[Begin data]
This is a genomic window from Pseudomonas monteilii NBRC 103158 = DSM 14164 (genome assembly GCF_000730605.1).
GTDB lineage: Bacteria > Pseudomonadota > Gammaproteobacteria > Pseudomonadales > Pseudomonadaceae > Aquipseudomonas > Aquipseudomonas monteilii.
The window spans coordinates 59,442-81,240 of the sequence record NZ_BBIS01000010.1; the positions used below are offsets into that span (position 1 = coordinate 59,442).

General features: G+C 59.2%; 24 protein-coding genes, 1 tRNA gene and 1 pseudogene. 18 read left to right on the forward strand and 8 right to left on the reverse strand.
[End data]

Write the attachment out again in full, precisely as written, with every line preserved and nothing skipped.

This is a genomic window from Pseudomonas monteilii NBRC 103158 = DSM 14164 (genome assembly GCF_000730605.1).
GTDB lineage: Bacteria > Pseudomonadota > Gammaproteobacteria > Pseudomonadales > Pseudomonadaceae > Aquipseudomonas > Aquipseudomonas monteilii.
The window spans coordinates 59,442-81,240 of the sequence record NZ_BBIS01000010.1; the positions used below are offsets into that span (position 1 = coordinate 59,442).

General features: G+C 59.2%; 24 protein-coding genes, 1 tRNA gene and 1 pseudogene. 18 read left to right on the forward strand and 8 right to left on the reverse strand.